There were a lot of interesting home runs last night – including Buster Posey‘s first career homer, a couple of grand slams by Carlos Lee and Travis Hafner, some great looking plays at the wall – but the home run of the day has to belong to Arizona’s Gerardo Parra. With the Dbacks down one in the bottom of the eighth and a runner on second, Parra connected on a well-hit ball to right-center. Nate McLouth and Jason Heyward both ran their hardest to the ball, colliding with each other. McLouth flipped over Heyward and hit his head on the ground as he landed. Heyward got up and raced after the ball, but it was too late. Parra beat the throw with a slide at the plate. Arizona would win, 2-1.
McLouth is apparently ok – no broken neck or apparent concussion – but the Braves will continue to evaluate him. If you watch the replay, as Heyward races after the ball after the collision, McLouth stays down without moving. Definitely a scary moment.
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Travis Hafner is hitting grand slams for the Indians? Really? This is actually his fifth home run of the year, so I guess I shouldn’t be too surprised. And he’s typically fast around the bases, running his other four home runs out between 19.13 and 21.72 seconds. He was slowed down considerably by the runners on base, though, so there was nothing he could do but run slow. Other than Hafner, the slowest trots of the day belonged to Juan Rivera (25.63 seconds) and Derrek Lee (25.5 seconds).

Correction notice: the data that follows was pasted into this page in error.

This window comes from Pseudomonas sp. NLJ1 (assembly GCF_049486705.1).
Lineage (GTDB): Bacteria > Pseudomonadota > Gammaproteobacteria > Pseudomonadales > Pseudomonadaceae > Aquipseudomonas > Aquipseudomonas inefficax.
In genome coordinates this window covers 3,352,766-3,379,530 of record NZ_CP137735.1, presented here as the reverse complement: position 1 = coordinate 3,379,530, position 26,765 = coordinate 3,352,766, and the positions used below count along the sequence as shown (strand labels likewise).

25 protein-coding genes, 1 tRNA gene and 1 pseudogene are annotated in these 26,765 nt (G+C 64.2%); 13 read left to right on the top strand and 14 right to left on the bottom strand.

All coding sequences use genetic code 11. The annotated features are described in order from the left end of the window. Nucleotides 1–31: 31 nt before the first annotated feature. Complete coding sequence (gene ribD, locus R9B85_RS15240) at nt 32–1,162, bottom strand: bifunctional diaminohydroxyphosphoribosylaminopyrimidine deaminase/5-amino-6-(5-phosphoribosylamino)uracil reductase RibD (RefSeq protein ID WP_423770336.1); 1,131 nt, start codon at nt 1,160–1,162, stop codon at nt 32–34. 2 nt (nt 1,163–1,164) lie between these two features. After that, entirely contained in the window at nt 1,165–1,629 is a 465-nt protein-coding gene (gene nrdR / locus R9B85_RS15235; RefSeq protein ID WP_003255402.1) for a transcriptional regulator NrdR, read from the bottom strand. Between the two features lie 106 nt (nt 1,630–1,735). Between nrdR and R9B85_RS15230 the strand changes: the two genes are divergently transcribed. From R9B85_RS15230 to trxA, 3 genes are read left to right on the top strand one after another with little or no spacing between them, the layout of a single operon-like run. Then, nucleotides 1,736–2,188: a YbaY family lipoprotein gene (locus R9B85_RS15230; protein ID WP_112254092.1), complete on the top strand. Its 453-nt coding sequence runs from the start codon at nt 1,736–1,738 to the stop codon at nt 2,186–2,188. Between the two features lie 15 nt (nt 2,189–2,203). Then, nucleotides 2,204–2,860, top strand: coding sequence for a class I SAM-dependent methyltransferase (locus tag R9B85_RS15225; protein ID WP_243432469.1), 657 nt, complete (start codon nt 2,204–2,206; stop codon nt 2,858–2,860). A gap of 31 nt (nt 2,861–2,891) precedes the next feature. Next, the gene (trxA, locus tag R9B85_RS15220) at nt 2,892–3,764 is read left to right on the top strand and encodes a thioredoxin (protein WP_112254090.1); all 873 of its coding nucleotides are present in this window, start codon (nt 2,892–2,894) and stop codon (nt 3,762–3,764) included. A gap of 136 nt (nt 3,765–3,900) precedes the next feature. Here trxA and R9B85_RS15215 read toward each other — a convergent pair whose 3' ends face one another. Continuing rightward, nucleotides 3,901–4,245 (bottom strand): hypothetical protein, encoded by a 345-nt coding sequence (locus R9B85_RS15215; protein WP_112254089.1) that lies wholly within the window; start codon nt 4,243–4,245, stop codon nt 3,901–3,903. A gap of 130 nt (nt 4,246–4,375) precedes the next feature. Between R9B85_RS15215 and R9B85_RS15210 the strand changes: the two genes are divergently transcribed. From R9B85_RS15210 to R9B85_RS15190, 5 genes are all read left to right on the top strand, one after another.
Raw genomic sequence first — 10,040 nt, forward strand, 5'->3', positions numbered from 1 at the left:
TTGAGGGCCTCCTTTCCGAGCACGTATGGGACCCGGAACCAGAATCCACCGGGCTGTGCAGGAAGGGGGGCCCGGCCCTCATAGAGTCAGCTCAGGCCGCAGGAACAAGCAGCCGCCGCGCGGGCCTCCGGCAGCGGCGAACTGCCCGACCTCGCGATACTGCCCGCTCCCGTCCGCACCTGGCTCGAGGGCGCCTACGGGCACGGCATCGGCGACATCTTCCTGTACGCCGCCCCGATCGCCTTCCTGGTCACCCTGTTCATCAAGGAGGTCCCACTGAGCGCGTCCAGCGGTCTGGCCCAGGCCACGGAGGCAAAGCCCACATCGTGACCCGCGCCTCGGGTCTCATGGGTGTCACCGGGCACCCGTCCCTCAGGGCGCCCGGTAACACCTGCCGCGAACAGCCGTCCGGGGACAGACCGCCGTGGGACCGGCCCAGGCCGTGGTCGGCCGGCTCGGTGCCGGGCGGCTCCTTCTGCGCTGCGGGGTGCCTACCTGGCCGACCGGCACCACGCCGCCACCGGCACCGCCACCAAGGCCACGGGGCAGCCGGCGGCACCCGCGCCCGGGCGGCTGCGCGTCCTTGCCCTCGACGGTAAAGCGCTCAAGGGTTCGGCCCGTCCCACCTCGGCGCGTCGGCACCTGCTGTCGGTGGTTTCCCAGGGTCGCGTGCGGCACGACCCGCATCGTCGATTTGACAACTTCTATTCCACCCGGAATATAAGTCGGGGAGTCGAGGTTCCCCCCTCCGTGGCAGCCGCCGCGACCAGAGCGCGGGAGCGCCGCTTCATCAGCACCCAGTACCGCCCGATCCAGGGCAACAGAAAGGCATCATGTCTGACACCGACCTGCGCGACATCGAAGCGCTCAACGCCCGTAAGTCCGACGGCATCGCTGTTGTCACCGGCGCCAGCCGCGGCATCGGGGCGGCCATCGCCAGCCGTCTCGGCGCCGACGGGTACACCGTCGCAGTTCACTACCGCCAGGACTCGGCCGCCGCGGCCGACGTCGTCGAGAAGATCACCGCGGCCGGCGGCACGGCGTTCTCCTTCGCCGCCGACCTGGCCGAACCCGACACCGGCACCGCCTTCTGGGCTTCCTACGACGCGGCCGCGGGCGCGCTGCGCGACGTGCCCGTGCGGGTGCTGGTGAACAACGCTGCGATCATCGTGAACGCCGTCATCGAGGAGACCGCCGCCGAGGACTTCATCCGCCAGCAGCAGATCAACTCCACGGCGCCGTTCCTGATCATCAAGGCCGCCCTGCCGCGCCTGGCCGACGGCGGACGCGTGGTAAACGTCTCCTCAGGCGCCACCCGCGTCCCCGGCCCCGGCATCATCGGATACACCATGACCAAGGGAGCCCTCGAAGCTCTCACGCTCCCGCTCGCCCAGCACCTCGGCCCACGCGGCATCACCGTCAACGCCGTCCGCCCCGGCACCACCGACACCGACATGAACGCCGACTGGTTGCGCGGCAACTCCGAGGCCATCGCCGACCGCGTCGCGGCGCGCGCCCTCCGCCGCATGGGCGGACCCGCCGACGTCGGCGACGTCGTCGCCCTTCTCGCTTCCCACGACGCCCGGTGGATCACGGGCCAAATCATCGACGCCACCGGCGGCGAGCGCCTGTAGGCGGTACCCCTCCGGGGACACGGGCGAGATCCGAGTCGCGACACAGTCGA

I discussed Parra above, so I think it’s alright to talk about Marlon Byrd right here. Byrd hit two home runs off of Milwaukee’s Randy Wolf last night, and flew around the bases both times. His first clocked in at 17.77 seconds [video], and his second came in at 17.12 seconds [video]. On any other day, either of those times would be good enough for quickest of the day. I’m mentioned Byrd many times before – the guy just looks wonderful running the bases after a home run. Still, he can be even faster if he’d just try. Watch the videos of those two home runs. Both times he basically comes to a stop in his last three steps so he can stand on the plate as he reaches it. If he’d just decide to run through the base once or twice, he’d be challenging Adam Rosales all year long for fastest trotter. I wonder how I get that word to him…
(Oh, and apparently the ESPN guys mentioned the Tater Trot Tracker – though not by name – on the air last night after Byrd’s second homer. We didn’t get the ESPN feed here in Milwaukee so, if anyone has a copy of the game somewhere, I’d love to hear from you.)